Lower East dedicated this weekend to join Berlin’s celebration of Gerhard Richters 80th birthday. Together with our good friend Claus Lembourn we first viewed the huge retrospective exhibition at Neues Nationalgalerie “Gerhard Richter: Panorama”. It was breathtaking. We were thrilled by the way the exhibition was curated and designed and the museum – drawn by Mies van der Rohe – was the perfect framing for Richters works. We didn’t really want to leave the works – even though the sun was shining and spring was all over. The guard let us go and have a coffee and come back again to take a last glimpse on the works. Thanks for that. Here you can watch a movie on the exhibition from the museum’s website.
Sunday we went to Alte Nationalgalerie to see Richters best known series of paintings, the fifteen-part painting cycle “October 18, 1977”. It was created ten years after the events of what is referred to as the ‘German Autumn’. October 1977 marked the culmination of the crisis in West Germany instigated by the terrorist activities of the Red Army Faction (RAF, sometimes known as the ‘Baader-Meinhof Group’). By reproducing in sombre shades of grey the images taken from the press and blurring them, sometimes beyond recognition, he also portrays the young democracy’s paralysis in the face of a threat from within. It was heavy stuff that made us quiet and thoughtful.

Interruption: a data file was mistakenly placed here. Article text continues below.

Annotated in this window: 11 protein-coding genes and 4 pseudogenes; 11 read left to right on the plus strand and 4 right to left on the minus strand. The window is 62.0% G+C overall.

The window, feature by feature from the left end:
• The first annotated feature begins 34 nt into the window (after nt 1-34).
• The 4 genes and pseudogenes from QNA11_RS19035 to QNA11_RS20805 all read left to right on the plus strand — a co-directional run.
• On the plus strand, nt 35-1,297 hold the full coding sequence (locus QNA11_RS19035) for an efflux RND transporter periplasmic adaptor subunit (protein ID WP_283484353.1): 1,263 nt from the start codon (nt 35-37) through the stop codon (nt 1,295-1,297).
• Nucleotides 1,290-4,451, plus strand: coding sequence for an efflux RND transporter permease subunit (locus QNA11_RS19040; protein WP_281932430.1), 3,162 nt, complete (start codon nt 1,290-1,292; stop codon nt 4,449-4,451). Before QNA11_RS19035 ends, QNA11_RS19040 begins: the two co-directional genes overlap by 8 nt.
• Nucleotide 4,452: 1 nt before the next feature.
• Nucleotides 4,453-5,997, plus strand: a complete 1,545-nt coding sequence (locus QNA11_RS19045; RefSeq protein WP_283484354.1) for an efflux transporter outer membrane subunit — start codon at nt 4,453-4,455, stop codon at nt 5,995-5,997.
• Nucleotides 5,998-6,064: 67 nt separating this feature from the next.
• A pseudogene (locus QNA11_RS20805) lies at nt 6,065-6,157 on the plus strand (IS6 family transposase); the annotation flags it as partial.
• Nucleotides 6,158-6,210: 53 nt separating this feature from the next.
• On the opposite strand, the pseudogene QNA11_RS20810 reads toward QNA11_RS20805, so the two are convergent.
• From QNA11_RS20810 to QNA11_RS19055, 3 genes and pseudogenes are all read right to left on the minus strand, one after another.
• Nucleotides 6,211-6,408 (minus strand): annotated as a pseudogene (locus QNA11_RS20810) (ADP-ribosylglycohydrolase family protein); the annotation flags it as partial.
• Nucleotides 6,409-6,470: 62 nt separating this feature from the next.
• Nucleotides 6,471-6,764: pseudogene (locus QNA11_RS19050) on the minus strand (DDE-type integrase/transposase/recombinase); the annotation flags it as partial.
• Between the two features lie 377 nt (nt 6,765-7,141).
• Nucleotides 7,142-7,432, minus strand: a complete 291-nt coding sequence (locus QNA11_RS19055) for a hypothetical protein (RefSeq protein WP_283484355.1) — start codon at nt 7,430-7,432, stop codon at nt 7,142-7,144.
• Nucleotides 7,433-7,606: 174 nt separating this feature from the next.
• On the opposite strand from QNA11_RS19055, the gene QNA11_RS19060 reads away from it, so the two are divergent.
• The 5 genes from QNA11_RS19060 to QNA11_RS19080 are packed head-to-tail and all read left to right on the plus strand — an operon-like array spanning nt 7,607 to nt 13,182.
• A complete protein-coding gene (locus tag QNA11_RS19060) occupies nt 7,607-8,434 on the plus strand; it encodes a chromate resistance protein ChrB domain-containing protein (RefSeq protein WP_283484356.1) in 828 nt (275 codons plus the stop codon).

After a break we went on to me Collectors Room Berlin and watched the exhibition Gerhard Richter – editions 1965-2011. The exhibtion shows some 150 works from The Olbricht Collection and presents Gerhard Richter’s graphic prints, photographic editions, multiples, editions in oil, artist’s books and artist’s posters. Great space, great exhibition and a good and uplifting way to end our Richter celebration. Check out this film from the exhibition space.
We were blown away. We highly recommend to go and see all these exhibitions.